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Closing the loop

The simplest form of storytelling.

David Gane
David Gane
1 min read

I talk a lot about WOARO, but I think there is an even less complicated form of storytelling.

In Keith Johnstone's book Impro, he talks about narrative skills. He points out that we can have a series of events, but it doesn't necessarily make a story. He says:

The trouble with such a sequence is that there's no place where it can stop, or rather, that I can stop anywhere; you are unconsciously waiting for another activity to start, not free association, but reincorporation.

Reincorporation is about taking the details from the previous series of events and reincorporating them into the story and thus ending the story.

This concept is simply a reiteration of Chekov's gun, which suggests that any element introduced in the story should be used can be considered superfluous. As he states:

It's wrong to make promises you don't mean to keep.

As human beings, our readers are pattern-forming creatures. Therefore, whenever we suggest an element, we set up the potential for an open pattern. The more it is mentioned, the more it solidified as an actual pattern. And the moment that pattern is opened, the more our audience wants it closed.

We can also use this to our advantage. For example, the longer we keep patterns open without losing the audience's interest, the more we can tease them to want the ending.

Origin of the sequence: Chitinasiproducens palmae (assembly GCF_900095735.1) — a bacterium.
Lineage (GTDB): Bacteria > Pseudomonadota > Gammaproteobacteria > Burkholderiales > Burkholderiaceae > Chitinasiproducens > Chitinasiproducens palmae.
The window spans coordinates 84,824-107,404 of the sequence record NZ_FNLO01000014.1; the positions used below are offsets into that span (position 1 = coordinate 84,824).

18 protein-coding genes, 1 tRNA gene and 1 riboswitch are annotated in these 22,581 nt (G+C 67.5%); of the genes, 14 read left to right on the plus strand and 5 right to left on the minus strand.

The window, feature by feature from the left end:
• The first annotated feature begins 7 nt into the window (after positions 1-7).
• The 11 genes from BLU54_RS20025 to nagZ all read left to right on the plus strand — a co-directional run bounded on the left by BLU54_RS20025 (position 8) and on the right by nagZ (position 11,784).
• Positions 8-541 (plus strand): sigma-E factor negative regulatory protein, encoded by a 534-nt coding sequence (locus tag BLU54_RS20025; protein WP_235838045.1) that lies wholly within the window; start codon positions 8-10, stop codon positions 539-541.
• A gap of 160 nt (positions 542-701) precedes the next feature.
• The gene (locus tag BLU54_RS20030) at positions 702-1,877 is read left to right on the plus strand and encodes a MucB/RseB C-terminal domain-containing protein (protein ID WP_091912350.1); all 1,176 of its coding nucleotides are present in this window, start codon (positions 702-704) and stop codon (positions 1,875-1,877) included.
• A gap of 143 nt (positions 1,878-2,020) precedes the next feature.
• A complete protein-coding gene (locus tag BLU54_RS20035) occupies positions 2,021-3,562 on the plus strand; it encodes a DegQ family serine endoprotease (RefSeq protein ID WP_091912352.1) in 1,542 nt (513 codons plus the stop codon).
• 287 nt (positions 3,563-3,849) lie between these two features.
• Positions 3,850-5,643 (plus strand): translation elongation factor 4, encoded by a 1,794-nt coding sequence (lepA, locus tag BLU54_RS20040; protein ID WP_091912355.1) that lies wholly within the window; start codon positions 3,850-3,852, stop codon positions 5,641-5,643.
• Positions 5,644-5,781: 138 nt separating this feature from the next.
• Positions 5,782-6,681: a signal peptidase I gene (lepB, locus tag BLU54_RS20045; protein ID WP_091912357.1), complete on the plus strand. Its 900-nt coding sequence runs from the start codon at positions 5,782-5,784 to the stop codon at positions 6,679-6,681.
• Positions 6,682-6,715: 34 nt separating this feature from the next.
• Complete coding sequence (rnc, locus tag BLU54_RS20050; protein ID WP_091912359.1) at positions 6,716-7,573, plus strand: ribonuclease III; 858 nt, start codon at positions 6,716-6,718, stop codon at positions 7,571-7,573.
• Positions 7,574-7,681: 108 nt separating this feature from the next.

But there is also the danger of being predictable. If every element we introduce suggests it will be reincorporated, the more likely our audience may predict our planned outcomes.

The reverse may also occur, where you fail to hint towards necessary details that lead to the end, and the audience feels cheated.

So, if you are trying to build a story, start with the basics. Suggest elements, such as characters, places, objects, themes, imagery, wants, goals, obstacles, and other questions, and play them out before reintegrating them back into the story.

All stories are about opening and closing patterns.

And remember, it doesn't mean that you have to close every pattern, but no matter what you do with them, your audience might potentially read into everything you put on the page.


David Gane Twitter

Co-writer of the Shepherd and Wolfe young adult mysteries, the internationally award-winning series, and teacher of storytelling and screenwriting.


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